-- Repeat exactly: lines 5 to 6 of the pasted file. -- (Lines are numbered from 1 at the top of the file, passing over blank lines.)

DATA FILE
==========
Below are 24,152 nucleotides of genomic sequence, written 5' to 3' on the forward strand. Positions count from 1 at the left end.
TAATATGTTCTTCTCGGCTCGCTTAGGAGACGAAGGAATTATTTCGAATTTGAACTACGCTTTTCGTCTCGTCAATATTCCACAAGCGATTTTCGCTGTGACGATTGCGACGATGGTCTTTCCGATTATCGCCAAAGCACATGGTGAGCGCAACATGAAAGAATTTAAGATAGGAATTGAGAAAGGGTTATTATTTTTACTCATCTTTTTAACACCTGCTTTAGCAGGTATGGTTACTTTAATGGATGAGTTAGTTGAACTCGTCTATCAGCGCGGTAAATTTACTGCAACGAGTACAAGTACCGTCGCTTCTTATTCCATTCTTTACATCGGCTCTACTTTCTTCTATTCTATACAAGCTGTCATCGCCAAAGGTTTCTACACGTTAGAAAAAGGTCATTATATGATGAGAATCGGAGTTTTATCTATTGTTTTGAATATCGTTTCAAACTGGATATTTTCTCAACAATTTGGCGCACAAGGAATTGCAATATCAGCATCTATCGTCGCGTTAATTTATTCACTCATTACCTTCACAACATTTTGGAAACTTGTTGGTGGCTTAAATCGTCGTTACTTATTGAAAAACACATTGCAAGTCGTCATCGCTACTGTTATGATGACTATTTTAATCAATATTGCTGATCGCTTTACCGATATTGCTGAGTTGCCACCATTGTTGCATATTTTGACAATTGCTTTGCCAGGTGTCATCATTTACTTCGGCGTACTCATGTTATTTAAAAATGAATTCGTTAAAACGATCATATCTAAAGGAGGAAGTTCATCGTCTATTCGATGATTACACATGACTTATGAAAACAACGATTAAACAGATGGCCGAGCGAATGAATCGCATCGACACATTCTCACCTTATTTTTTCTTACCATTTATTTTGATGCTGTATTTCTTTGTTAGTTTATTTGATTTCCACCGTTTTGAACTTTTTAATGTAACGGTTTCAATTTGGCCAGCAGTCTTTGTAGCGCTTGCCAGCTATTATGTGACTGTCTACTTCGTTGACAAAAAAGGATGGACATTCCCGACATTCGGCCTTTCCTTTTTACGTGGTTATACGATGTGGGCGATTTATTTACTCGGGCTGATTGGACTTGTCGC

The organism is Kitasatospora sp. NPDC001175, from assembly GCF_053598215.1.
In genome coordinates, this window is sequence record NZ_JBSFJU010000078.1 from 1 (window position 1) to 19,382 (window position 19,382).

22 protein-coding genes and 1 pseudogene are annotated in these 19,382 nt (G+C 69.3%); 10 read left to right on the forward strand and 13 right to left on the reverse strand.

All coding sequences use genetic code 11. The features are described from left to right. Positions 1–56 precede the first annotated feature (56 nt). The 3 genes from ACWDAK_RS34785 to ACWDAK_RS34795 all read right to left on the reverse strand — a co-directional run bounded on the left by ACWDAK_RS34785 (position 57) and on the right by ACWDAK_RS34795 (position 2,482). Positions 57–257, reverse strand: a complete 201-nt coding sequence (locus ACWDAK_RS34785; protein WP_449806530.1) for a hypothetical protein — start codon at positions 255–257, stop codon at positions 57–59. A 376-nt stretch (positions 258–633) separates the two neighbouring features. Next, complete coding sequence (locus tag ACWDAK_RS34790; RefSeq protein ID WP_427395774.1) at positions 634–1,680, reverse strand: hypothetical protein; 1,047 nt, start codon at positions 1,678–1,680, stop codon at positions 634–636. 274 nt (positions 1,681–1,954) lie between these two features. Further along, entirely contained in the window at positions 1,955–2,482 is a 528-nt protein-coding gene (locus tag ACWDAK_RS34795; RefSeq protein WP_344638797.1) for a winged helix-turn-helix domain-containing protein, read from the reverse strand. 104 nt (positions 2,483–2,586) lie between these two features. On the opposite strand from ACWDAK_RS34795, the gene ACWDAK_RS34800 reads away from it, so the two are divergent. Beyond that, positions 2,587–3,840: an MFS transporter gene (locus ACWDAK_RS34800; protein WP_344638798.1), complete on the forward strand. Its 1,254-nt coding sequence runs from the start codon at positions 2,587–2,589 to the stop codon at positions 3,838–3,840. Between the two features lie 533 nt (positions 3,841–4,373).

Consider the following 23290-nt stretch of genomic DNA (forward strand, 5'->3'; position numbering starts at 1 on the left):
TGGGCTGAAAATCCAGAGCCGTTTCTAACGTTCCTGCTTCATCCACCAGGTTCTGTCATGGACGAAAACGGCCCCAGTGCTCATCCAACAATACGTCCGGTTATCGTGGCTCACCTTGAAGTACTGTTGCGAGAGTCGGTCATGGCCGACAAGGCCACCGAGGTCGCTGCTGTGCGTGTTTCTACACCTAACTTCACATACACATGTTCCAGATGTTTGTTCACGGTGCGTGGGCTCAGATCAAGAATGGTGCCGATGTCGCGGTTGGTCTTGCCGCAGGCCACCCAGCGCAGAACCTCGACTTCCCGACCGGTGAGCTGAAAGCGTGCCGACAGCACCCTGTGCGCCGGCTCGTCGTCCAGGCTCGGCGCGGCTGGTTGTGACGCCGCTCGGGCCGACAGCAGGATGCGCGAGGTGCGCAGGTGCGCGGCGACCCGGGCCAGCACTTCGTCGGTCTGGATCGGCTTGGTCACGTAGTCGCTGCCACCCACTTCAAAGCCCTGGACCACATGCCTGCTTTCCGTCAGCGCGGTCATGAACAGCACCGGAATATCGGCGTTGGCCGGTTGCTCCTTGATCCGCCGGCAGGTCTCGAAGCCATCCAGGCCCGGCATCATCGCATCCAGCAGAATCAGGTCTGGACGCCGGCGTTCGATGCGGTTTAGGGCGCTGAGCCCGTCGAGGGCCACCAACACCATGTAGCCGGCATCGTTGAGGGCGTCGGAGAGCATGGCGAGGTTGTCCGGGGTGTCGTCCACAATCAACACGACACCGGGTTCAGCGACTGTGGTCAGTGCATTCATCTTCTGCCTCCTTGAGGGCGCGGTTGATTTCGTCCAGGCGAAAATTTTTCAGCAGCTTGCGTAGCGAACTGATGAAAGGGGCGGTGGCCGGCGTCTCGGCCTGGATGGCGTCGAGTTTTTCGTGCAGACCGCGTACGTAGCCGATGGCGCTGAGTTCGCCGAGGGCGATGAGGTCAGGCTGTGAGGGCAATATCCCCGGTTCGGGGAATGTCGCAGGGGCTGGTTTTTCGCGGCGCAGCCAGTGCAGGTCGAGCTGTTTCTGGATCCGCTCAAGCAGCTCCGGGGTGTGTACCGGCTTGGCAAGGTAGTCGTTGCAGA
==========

22 protein-coding genes and 1 pseudogene are annotated in these 19,382 nt (G+C 69.3%); 10 read left to right on the forward strand and 13 right to left on the reverse strand.

All coding sequences use genetic code 11. The features are described from left to right. Positions 1–56 precede the first annotated feature (56 nt). The 3 genes from ACWDAK_RS34785 to ACWDAK_RS34795 all read right to left on the reverse strand — a co-directional run bounded on the left by ACWDAK_RS34785 (position 57) and on the right by ACWDAK_RS34795 (position 2,482). Positions 57–257, reverse strand: a complete 201-nt coding sequence (locus ACWDAK_RS34785; protein WP_449806530.1) for a hypothetical protein — start codon at positions 255–257, stop codon at positions 57–59. A 376-nt stretch (positions 258–633) separates the two neighbouring features. Next, complete coding sequence (locus tag ACWDAK_RS34790; RefSeq protein ID WP_427395774.1) at positions 634–1,680, reverse strand: hypothetical protein; 1,047 nt, start codon at positions 1,678–1,680, stop codon at positions 634–636. 274 nt (positions 1,681–1,954) lie between these two features. Further along, entirely contained in the window at positions 1,955–2,482 is a 528-nt protein-coding gene (locus tag ACWDAK_RS34795; RefSeq protein WP_344638797.1) for a winged helix-turn-helix domain-containing protein, read from the reverse strand. 104 nt (positions 2,483–2,586) lie between these two features. On the opposite strand from ACWDAK_RS34795, the gene ACWDAK_RS34800 reads away from it, so the two are divergent. Beyond that, positions 2,587–3,840: an MFS transporter gene (locus ACWDAK_RS34800; protein WP_344638798.1), complete on the forward strand. Its 1,254-nt coding sequence runs from the start codon at positions 2,587–2,589 to the stop codon at positions 3,838–3,840. Between the two features lie 533 nt (positions 3,841–4,373).